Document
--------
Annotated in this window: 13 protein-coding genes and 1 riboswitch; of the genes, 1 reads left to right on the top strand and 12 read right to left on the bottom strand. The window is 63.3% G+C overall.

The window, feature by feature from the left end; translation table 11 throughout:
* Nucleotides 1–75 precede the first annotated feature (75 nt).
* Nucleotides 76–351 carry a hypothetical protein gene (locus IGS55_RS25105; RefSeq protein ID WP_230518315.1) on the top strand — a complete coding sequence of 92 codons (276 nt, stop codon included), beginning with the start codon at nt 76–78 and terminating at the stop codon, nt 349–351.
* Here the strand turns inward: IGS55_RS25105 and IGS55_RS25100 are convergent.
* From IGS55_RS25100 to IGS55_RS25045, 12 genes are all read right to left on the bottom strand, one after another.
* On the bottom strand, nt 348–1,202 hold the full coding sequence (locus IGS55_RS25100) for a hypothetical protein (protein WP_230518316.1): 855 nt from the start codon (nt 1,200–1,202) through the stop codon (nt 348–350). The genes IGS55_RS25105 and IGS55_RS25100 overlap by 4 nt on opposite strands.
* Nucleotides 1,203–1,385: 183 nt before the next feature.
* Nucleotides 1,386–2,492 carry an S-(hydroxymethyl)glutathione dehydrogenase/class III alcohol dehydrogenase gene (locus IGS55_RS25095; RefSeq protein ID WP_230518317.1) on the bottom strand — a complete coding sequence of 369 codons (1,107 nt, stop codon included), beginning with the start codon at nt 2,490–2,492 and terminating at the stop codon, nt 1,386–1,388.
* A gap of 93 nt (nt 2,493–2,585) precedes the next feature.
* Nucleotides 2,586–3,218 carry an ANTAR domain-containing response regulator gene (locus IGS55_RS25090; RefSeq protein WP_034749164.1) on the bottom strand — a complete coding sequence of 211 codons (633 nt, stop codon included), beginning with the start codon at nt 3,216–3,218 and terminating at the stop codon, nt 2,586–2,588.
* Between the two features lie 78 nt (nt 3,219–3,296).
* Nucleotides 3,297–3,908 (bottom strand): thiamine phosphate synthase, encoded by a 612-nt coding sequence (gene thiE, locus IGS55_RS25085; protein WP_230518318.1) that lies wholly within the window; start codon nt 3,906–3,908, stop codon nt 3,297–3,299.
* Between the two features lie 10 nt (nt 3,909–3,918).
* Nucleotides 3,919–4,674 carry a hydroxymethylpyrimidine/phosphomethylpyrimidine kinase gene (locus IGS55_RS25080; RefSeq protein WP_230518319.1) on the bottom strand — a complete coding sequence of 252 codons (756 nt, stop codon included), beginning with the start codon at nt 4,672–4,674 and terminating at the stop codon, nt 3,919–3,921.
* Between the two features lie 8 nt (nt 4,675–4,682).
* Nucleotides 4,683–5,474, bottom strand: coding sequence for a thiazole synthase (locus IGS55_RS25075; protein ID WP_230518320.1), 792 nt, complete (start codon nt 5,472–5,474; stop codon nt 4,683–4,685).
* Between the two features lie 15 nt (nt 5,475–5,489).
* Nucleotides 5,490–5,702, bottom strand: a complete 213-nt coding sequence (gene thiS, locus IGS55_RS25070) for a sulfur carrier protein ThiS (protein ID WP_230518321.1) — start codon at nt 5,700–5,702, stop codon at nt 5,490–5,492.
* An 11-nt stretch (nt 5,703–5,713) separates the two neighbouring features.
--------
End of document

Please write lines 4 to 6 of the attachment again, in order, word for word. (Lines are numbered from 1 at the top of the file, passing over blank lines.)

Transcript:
* Nucleotides 76–351 carry a hypothetical protein gene (locus IGS55_RS25105; RefSeq protein ID WP_230518315.1) on the top strand — a complete coding sequence of 92 codons (276 nt, stop codon included), beginning with the start codon at nt 76–78 and terminating at the stop codon, nt 349–351.
* Here the strand turns inward: IGS55_RS25105 and IGS55_RS25100 are convergent.
* From IGS55_RS25100 to IGS55_RS25045, 12 genes are all read right to left on the bottom strand, one after another.